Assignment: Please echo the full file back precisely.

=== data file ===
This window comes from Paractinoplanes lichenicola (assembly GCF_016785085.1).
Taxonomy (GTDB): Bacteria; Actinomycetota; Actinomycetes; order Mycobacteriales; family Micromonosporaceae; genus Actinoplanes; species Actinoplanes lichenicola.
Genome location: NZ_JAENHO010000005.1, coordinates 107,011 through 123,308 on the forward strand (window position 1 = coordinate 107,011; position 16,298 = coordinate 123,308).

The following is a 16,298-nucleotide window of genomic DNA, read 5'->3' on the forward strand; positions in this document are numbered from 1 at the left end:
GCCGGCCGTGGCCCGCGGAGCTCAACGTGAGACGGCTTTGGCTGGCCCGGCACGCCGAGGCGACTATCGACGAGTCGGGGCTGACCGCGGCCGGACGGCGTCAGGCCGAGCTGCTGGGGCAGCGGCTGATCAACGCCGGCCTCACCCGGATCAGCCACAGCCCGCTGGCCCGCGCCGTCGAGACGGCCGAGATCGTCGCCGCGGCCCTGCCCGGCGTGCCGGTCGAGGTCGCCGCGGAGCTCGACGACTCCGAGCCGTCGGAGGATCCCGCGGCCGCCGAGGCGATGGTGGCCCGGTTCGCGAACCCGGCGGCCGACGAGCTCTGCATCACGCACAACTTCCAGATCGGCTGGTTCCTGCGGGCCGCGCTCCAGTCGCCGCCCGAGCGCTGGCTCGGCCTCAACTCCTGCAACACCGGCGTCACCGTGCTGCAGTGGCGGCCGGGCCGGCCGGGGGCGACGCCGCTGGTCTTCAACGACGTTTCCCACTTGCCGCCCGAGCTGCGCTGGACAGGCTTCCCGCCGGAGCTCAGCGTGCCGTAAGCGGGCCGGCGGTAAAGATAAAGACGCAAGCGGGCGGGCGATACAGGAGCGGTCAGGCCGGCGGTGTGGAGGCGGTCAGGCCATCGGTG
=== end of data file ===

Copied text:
This window comes from Paractinoplanes lichenicola (assembly GCF_016785085.1).
Taxonomy (GTDB): Bacteria; Actinomycetota; Actinomycetes; order Mycobacteriales; family Micromonosporaceae; genus Actinoplanes; species Actinoplanes lichenicola.
Genome location: NZ_JAENHO010000005.1, coordinates 107,011 through 123,308 on the forward strand (window position 1 = coordinate 107,011; position 16,298 = coordinate 123,308).

The following is a 16,298-nucleotide window of genomic DNA, read 5'->3' on the forward strand; positions in this document are numbered from 1 at the left end:
GCCGGCCGTGGCCCGCGGAGCTCAACGTGAGACGGCTTTGGCTGGCCCGGCACGCCGAGGCGACTATCGACGAGTCGGGGCTGACCGCGGCCGGACGGCGTCAGGCCGAGCTGCTGGGGCAGCGGCTGATCAACGCCGGCCTCACCCGGATCAGCCACAGCCCGCTGGCCCGCGCCGTCGAGACGGCCGAGATCGTCGCCGCGGCCCTGCCCGGCGTGCCGGTCGAGGTCGCCGCGGAGCTCGACGACTCCGAGCCGTCGGAGGATCCCGCGGCCGCCGAGGCGATGGTGGCCCGGTTCGCGAACCCGGCGGCCGACGAGCTCTGCATCACGCACAACTTCCAGATCGGCTGGTTCCTGCGGGCCGCGCTCCAGTCGCCGCCCGAGCGCTGGCTCGGCCTCAACTCCTGCAACACCGGCGTCACCGTGCTGCAGTGGCGGCCGGGCCGGCCGGGGGCGACGCCGCTGGTCTTCAACGACGTTTCCCACTTGCCGCCCGAGCTGCGCTGGACAGGCTTCCCGCCGGAGCTCAGCGTGCCGTAAGCGGGCCGGCGGTAAAGATAAAGACGCAAGCGGGCGGGCGATACAGGAGCGGTCAGGCCGGCGGTGTGGAGGCGGTCAGGCCATCGGTG